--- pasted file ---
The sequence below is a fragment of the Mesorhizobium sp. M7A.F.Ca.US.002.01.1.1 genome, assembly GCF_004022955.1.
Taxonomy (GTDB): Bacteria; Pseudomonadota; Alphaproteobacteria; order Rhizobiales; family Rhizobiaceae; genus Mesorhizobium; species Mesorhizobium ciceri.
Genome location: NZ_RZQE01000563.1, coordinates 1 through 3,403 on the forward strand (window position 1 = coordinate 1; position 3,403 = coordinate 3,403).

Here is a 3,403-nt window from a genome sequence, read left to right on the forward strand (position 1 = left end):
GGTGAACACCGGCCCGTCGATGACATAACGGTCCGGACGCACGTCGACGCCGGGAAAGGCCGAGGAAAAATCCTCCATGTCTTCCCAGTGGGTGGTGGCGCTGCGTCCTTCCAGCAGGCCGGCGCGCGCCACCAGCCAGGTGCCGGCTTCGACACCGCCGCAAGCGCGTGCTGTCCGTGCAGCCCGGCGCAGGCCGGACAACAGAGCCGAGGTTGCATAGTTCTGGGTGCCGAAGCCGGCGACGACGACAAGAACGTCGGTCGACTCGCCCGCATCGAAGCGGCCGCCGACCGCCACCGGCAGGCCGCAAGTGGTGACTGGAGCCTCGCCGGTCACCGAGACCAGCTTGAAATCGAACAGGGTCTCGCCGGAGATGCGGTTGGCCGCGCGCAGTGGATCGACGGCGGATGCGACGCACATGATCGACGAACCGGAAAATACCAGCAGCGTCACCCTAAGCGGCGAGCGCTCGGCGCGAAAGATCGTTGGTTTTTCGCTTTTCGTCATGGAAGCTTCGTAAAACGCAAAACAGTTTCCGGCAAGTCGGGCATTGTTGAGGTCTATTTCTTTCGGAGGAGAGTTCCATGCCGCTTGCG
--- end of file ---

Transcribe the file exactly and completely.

The sequence below is a fragment of the Mesorhizobium sp. M7A.F.Ca.US.002.01.1.1 genome, assembly GCF_004022955.1.
Taxonomy (GTDB): Bacteria; Pseudomonadota; Alphaproteobacteria; order Rhizobiales; family Rhizobiaceae; genus Mesorhizobium; species Mesorhizobium ciceri.
Genome location: NZ_RZQE01000563.1, coordinates 1 through 3,403 on the forward strand (window position 1 = coordinate 1; position 3,403 = coordinate 3,403).

Here is a 3,403-nt window from a genome sequence, read left to right on the forward strand (position 1 = left end):
GGTGAACACCGGCCCGTCGATGACATAACGGTCCGGACGCACGTCGACGCCGGGAAAGGCCGAGGAAAAATCCTCCATGTCTTCCCAGTGGGTGGTGGCGCTGCGTCCTTCCAGCAGGCCGGCGCGCGCCACCAGCCAGGTGCCGGCTTCGACACCGCCGCAAGCGCGTGCTGTCCGTGCAGCCCGGCGCAGGCCGGACAACAGAGCCGAGGTTGCATAGTTCTGGGTGCCGAAGCCGGCGACGACGACAAGAACGTCGGTCGACTCGCCCGCATCGAAGCGGCCGCCGACCGCCACCGGCAGGCCGCAAGTGGTGACTGGAGCCTCGCCGGTCACCGAGACCAGCTTGAAATCGAACAGGGTCTCGCCGGAGATGCGGTTGGCCGCGCGCAGTGGATCGACGGCGGATGCGACGCACATGATCGACGAACCGGAAAATACCAGCAGCGTCACCCTAAGCGGCGAGCGCTCGGCGCGAAAGATCGTTGGTTTTTCGCTTTTCGTCATGGAAGCTTCGTAAAACGCAAAACAGTTTCCGGCAAGTCGGGCATTGTTGAGGTCTATTTCTTTCGGAGGAGAGTTCCATGCCGCTTGCG